May 13, 2009

Three Strikes and You're Out -- Of Prison

California's "3 strikes" law (and many similar ones) often results in significantly increased prison sentences for multiple offenders. Perhaps the most controversial aspect of the 3 strikes law arises when the third strike is a minor, non-violent crime, such as petty theft or drug possession.  If an individual is convicted of a misdemeanor such as these and has previously been convicted of two violent or serious felonies, the misdemeanor conviction may constitute a third strike that results in a sentence of 25 years to life.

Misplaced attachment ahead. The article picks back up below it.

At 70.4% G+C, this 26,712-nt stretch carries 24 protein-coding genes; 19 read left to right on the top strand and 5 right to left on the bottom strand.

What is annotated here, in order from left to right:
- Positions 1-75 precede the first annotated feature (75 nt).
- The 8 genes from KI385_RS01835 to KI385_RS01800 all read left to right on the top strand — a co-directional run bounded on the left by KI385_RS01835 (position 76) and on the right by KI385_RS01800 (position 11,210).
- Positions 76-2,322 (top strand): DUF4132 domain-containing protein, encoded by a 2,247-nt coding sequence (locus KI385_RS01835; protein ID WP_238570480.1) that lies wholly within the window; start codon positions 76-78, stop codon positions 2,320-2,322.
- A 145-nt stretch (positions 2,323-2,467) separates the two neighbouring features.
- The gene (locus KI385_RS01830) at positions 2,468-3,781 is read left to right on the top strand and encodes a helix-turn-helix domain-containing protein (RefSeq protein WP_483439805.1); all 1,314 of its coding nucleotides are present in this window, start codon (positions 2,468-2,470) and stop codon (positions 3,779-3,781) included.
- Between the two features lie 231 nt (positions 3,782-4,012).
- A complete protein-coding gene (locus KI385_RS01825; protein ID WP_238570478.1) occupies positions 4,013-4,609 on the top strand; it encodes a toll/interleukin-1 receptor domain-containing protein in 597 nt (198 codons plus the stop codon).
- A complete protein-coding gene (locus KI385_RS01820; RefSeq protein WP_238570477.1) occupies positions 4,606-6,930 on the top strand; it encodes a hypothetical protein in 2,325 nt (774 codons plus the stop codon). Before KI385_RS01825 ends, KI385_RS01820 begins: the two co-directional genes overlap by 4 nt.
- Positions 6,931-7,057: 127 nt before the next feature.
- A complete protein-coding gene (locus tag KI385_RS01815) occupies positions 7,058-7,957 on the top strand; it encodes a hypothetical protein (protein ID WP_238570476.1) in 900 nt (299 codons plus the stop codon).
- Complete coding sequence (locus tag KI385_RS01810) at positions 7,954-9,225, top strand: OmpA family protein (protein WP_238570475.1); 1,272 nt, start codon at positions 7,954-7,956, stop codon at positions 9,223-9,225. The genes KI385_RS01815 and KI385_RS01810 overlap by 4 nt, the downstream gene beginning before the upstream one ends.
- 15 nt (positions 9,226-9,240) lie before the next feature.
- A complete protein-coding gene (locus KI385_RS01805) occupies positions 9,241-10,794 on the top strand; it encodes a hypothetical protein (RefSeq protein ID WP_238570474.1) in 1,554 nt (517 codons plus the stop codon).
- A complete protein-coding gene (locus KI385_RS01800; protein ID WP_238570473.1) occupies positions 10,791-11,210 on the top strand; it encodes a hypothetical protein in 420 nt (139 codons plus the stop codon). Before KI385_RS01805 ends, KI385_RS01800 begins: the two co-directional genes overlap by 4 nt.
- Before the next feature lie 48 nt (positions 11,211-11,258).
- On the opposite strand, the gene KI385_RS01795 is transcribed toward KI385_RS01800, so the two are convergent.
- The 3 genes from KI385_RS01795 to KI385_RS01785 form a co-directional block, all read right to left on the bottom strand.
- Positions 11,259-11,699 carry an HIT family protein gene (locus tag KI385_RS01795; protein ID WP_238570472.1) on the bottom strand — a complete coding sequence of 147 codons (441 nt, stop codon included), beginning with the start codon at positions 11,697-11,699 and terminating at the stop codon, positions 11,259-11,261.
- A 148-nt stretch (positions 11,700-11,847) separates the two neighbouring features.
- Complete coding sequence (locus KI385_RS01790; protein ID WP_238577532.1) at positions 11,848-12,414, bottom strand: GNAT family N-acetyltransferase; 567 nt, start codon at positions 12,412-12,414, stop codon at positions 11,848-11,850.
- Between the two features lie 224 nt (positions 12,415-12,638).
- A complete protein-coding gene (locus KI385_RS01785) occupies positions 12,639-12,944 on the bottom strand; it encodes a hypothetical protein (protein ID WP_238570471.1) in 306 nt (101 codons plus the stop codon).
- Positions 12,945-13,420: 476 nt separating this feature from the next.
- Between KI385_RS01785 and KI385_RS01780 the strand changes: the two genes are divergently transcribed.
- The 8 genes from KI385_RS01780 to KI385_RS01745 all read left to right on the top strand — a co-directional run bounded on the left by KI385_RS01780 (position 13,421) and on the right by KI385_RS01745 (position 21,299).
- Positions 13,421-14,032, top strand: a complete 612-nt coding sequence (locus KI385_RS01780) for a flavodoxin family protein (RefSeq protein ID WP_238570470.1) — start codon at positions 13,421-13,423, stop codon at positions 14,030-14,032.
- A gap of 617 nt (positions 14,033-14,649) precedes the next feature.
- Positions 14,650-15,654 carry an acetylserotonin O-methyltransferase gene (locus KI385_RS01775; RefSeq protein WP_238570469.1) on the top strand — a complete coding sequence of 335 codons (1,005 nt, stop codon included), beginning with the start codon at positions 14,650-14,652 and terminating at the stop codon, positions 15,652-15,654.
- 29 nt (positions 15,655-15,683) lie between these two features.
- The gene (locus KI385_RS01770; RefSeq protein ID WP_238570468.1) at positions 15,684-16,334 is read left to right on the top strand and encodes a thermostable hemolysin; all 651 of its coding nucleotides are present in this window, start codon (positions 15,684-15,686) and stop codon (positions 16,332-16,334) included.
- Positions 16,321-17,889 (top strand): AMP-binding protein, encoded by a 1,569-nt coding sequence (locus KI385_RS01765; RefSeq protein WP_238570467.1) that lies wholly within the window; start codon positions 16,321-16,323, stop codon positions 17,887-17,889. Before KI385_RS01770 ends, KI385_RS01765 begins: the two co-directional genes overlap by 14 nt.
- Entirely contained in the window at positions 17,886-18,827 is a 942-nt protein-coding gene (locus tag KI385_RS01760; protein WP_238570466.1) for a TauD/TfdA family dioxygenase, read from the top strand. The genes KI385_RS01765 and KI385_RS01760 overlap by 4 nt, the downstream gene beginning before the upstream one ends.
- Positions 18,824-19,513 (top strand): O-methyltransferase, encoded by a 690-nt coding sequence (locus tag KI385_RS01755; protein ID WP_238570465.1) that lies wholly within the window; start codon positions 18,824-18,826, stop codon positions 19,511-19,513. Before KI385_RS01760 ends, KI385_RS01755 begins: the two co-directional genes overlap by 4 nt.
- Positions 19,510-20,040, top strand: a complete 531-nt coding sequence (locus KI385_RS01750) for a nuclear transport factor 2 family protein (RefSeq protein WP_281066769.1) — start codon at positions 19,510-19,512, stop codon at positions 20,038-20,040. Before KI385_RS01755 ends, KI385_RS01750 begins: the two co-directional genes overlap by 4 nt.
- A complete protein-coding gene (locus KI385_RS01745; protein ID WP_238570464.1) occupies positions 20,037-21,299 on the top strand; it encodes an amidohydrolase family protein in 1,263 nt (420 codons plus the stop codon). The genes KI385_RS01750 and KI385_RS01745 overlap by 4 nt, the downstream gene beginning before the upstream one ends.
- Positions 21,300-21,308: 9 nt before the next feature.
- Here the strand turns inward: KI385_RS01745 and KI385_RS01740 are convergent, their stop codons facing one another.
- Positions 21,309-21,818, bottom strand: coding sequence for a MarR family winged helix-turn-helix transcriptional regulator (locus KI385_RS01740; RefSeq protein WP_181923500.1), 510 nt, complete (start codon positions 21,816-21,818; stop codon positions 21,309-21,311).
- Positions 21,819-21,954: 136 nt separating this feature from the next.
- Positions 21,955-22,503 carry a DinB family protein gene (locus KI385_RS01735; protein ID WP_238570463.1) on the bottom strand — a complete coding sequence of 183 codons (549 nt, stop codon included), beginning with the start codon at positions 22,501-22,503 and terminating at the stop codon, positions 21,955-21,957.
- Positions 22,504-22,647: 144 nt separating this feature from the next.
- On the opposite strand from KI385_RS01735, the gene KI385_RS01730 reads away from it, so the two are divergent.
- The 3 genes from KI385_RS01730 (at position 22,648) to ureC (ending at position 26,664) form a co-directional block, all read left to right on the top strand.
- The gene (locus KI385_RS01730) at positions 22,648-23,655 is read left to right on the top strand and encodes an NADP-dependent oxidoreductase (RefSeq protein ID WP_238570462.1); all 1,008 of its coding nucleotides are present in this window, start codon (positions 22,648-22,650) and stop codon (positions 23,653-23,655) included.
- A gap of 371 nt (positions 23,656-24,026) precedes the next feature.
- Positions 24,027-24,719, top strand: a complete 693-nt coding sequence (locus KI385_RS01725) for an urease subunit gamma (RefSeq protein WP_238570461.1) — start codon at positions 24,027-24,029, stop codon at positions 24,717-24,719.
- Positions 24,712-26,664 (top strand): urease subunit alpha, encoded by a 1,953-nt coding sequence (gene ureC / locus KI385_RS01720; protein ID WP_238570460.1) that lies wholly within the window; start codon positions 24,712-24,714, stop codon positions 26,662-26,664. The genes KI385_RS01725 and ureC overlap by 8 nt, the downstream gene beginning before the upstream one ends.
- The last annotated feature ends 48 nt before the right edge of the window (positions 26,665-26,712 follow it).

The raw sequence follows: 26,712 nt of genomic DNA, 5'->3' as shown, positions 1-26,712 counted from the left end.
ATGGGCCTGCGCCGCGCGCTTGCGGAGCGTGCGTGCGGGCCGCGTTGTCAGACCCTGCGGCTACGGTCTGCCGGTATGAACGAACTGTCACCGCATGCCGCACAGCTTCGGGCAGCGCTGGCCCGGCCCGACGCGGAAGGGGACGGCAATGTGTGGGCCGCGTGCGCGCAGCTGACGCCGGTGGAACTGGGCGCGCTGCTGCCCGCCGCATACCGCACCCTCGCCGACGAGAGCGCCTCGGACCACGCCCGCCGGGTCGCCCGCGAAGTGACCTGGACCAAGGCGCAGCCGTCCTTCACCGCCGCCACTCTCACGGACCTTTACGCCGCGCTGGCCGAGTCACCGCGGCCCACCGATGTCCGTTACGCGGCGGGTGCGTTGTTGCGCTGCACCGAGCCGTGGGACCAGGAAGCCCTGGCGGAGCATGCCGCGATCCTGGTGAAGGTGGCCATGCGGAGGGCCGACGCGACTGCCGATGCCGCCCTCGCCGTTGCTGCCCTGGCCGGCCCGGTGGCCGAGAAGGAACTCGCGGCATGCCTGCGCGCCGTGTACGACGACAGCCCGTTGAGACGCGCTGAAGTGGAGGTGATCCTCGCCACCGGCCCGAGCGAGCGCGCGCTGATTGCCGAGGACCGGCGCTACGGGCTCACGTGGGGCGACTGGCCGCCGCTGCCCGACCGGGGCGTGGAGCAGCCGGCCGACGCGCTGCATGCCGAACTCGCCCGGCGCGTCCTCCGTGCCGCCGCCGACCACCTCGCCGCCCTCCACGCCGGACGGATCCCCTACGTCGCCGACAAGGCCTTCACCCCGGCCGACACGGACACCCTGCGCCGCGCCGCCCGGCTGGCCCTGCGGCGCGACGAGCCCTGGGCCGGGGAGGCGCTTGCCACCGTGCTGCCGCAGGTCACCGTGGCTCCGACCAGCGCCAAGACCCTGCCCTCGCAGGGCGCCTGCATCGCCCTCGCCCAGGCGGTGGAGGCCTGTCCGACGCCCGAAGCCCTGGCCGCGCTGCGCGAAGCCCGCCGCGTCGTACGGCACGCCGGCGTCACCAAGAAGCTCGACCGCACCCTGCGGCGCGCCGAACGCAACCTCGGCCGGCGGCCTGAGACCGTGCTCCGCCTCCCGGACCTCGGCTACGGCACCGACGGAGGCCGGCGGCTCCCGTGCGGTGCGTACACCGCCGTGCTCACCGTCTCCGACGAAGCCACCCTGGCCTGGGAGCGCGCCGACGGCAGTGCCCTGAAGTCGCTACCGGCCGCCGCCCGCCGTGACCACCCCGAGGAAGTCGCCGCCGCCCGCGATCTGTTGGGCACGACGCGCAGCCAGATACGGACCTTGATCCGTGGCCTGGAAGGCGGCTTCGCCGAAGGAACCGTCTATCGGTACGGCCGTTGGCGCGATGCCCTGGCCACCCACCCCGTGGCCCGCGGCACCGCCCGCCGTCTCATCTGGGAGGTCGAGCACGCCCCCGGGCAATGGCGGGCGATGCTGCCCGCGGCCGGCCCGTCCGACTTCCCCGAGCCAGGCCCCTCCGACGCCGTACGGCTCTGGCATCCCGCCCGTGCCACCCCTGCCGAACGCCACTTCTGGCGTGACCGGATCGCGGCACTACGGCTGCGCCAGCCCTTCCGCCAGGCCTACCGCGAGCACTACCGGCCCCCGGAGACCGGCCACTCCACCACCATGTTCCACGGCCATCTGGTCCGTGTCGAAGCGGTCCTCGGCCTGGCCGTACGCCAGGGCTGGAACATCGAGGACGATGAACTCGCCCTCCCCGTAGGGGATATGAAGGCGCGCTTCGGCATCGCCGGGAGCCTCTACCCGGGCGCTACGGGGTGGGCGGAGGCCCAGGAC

Though supporters of 3 strikes law may disagree, it seems senseless and excessively costly to keep prisoners incarcerated for many years for committing petty offenses. Surely the money could be better spent on job training and drug treatment programs?

A clinical program at Stanford Law School has succeeded in having judges reduce some of the most egregious examples of overly harsh sentences.  But given the huge volume of criminal cases, we must trust to prosecutors to invoke the 3 strikes law and judges to hand down 3 strike sentences for non-violent offenses only when the circumstances leave them with no reasonable alternative.